What Bangalore should learn from the Rise & Fall of Detroit!
Date: Monday , October 03, 2011
What if the IT industry goes down? Yes, it is a highly unlikely, but is it an impossible scenario? No, in the present business world, no business scenario is an impossible scenario. It will be highly arrogant for the industry to think that it will never happen. If there is one thing the rise and fall of Detroit can teach the world, then that would be, 'no industry is fail-safe'. What better example is there than Detroit? A city that depended on one major industry that boasted it will never fail; the automobile industry. It was the base of the 'Big Three' automobile manufacturers; Ford, General Motors, and Chrysler. The companies that literally believed, 'Whatever happens to this world, people will keep on buying cars'. Well, as usual, they were wrong, and that too by a huge parameter.
The world was hit by recessions, oil price went up like a rocket, and the average American income was nowhere near catching up with it. Yet, for a while, the population stayed loyal enough to their home grown brands, and said no to the foreigners like Honda, Hyundai, Suzuki, and others. Finally, they had enough; they were no longer ready to pay hefty amounts to get cars that offered them lower mileages, and decided to try their luck with the low cost, better mileage foreigners. They tried them, they loved them, and they took them as their own. That was the start of the downfall of the ‘Big Three’, so was that of Detroit. Once a city of glory, the rich and the famous, a haven for the job seeking mass, Detroit is now nothing more than a haunted soul of its past. It is being engulfed by the disastrous and tragic fate of the very industry that brought it to the lime light. Now, there is something in this story that is for all the cities in this world, more so for Bangalore.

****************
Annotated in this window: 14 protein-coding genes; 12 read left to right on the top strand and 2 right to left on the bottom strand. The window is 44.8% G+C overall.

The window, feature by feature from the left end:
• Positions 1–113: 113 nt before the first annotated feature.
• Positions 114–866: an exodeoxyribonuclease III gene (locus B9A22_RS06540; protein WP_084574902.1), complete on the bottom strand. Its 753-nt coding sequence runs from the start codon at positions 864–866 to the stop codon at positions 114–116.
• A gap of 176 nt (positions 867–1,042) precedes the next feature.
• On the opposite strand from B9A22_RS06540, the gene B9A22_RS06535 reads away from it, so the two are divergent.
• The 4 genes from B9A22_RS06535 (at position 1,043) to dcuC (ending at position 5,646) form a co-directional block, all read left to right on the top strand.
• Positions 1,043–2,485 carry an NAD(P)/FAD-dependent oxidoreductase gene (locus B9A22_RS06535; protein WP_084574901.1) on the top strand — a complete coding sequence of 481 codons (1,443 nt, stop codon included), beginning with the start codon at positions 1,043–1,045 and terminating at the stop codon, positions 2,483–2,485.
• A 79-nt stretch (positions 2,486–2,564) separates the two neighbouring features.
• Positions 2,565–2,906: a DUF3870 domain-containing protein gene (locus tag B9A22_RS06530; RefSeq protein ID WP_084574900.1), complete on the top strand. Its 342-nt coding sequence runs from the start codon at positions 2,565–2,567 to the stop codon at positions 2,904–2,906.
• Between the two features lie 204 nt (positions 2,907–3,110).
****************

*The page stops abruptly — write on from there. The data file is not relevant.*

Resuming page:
What is the similarity between Bangalore and Detroit? Differences are aplenty, but similarities are rather few. Let us concentrate one of these few similarities; the backbone of the city. Like automobile industry was to Detroit, is IT to Bangalore. Around 35 percent of India's IT exports is based out-of-Bangalore, and the city is known as the Silicon Valley of the country. It is not wrong to say that the heart of the city is its IT industry. Now, what will happen if this heart stops beating? What, is it not possible? Of course it is possible! We have seen what happened to the IT industry in the last recession and in the future more recessions would come. No matter what we do and how we try to fix the global economy, it seems to be going to end up with a similar fate, as that of Humpty-Dumpty.
For some years now, the state lacks a stable government, and the politicians are working round-the-clock, to keep their positions safe, and have practically little time to spare for anything else. This again, is meant to have a negative effective on the future prospects of the city. The infrastructure is becoming more and more congested, each passing day, and the city’s traffic is becoming impregnable. All these, along with other cost factors, may also make the IT firms here, willing to migrate to Tier-2 and Tier-3 cities. These Tier-2 and 3 cities are now offering many benefits, both financial and infrastructural, and a few companies have already started migrating. So, the question is what will happen to Bangalore if the IT industry abandons the city, or if it goes down and does not recover for a very long time? Do we have a backup plan? Don't we need one?
There are other industries in Bangalore, which have been here for a while, way before the first IT Company came here; examples are the Silk, Manufacturing, Space Technology, Aerospace industries, and even Education. We need to concentrate more on these industries. The idea is not to reduce concentration from the IT industry, but to give equal recognition and concentration to the other industries as well. A balance should be acquired; where, even if one industry goes down, the others will balance the city. That kind of stability is vital for the long-term growth of any city. Detroit did not do this, and the city suffered for something that they did not do. Let us save Bangalore from a similar fate. However unlikely it is for the IT industry to go down, why take the risk when we can play it safe?